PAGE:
It is worth quoting the first paragraph of a FT review by Martin Wolf of their book:“The UK’s Independent Commission on Banking, of which I was a member, made a modest proposal: the proportion of the balance sheet of UK retail banks that has to be funded by equity, instead of debt, should be raised to 4 per cent. This would be just a percentage point above the figure suggested by the Basel Committee on Banking Supervision. The government rejected this, because of lobbying by the banks.”Why are banks so reluctant to raise more equity capital? One reason is tax breaks that make finance using borrowing cheaper. But non-financial companies, that also have a choice between raising equity and borrowing to finance investment, typically use much more equity capital and less borrowing. If things go wrong, you can reduce dividends, but you still have to pay interest, so companies limit the amount of borrowing they do to reduce the risk of bankruptcy. But large banks are famously too big to fail. So someone else takes care of the bankruptcy risk - you and me. We effectively guarantee the borrowing that banks do. (If this is not clear, read chapter 9 of the book here. The authors make a nice analogy with a rich aunt who offers to always guarantee your mortgage.)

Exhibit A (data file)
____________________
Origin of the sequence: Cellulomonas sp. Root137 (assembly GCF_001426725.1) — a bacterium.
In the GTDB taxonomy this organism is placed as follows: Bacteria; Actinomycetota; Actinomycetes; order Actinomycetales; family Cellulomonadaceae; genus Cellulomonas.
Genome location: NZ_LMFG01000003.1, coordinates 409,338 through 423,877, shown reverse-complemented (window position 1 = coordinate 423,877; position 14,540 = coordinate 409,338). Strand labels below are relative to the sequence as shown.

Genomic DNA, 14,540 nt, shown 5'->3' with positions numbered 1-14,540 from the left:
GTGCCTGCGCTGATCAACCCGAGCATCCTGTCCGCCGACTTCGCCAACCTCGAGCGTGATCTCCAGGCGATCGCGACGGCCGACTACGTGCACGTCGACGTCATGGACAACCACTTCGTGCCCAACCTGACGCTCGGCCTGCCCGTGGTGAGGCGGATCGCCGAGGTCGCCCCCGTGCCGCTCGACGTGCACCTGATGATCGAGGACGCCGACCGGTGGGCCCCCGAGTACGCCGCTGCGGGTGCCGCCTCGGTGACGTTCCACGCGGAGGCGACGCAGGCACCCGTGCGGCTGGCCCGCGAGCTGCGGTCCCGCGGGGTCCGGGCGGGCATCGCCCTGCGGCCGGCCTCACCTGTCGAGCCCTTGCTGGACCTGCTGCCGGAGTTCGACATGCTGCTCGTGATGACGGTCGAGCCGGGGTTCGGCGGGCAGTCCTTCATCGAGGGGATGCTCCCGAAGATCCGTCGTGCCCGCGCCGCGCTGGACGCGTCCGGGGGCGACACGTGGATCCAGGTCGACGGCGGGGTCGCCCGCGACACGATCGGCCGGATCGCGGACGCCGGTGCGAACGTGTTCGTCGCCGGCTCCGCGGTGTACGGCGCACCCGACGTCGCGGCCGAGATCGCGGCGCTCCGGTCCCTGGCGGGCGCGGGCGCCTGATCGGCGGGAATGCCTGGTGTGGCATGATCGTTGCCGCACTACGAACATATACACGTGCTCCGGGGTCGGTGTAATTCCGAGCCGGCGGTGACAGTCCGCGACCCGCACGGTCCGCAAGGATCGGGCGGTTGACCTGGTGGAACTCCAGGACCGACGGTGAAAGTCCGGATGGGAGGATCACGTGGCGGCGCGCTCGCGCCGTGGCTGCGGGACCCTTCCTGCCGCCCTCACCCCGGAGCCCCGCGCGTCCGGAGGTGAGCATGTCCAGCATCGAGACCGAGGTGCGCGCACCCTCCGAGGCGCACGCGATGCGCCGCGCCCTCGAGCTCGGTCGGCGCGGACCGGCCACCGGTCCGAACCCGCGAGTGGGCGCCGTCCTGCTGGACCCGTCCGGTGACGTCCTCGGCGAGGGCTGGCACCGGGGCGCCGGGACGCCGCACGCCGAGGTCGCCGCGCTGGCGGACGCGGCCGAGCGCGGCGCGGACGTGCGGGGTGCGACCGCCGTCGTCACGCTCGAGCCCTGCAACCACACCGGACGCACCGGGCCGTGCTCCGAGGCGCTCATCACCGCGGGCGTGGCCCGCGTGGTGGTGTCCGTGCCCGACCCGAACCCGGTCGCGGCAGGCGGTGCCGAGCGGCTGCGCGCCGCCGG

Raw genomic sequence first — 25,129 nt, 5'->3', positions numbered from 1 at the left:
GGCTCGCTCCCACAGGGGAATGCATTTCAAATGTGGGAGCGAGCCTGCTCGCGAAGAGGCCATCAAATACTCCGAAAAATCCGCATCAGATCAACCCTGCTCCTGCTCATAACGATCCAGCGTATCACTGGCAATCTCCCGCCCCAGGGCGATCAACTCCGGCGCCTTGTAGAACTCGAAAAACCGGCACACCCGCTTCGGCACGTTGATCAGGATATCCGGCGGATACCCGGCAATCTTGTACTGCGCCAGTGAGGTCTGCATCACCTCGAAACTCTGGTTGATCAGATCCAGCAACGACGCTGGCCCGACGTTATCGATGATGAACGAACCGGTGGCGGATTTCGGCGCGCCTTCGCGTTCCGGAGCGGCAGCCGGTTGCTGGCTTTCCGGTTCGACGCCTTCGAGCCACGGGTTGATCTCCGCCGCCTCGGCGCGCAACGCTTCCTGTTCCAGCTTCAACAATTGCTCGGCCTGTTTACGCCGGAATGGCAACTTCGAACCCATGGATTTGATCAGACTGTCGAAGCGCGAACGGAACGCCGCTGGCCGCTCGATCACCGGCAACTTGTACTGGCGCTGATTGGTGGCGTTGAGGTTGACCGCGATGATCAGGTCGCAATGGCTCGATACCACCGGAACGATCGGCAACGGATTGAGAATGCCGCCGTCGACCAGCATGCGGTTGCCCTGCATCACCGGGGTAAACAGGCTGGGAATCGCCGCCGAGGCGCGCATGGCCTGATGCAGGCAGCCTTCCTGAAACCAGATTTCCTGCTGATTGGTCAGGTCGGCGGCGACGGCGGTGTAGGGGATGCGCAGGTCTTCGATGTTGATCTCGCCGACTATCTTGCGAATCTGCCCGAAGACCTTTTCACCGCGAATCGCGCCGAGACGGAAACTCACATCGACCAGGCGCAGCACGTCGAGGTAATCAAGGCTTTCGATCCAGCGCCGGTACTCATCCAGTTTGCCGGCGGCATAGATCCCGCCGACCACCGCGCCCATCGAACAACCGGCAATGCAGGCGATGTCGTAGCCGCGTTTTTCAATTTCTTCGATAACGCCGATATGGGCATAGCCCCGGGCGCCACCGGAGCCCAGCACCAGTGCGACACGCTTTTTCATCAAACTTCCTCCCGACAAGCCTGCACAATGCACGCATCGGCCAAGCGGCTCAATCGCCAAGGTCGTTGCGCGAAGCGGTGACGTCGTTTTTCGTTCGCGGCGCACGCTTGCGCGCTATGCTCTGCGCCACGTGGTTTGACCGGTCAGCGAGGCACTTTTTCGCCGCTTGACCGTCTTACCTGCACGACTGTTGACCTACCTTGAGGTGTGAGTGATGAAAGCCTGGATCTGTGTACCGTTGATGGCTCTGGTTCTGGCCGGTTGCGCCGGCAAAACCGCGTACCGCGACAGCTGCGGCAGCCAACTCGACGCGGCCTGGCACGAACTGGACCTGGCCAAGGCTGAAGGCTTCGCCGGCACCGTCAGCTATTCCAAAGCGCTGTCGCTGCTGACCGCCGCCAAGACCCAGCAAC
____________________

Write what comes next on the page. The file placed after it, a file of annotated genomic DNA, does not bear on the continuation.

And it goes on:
The state guarantee is a huge, and ongoing, public subsidy to the banking sector. For large banks, it is of the same order of magnitude as the profits they make. We know where a large proportion of the profits go - into bonuses for those who work in those banks. The larger is the amount of equity capital that banks are forced to hold, the more the holders of that equity bear the cost of bank failure, and the less is the public subsidy. Seen in this way it becomes obvious why banks do not want to hold more equity capital - they rather like being subsidised by the state, so that the state can contribute to their bonuses. (Existing equity holders will also resist increasing equity capital, for reasons Carola Binder summarises based on the work of Admati and Hellwig and coauthors.)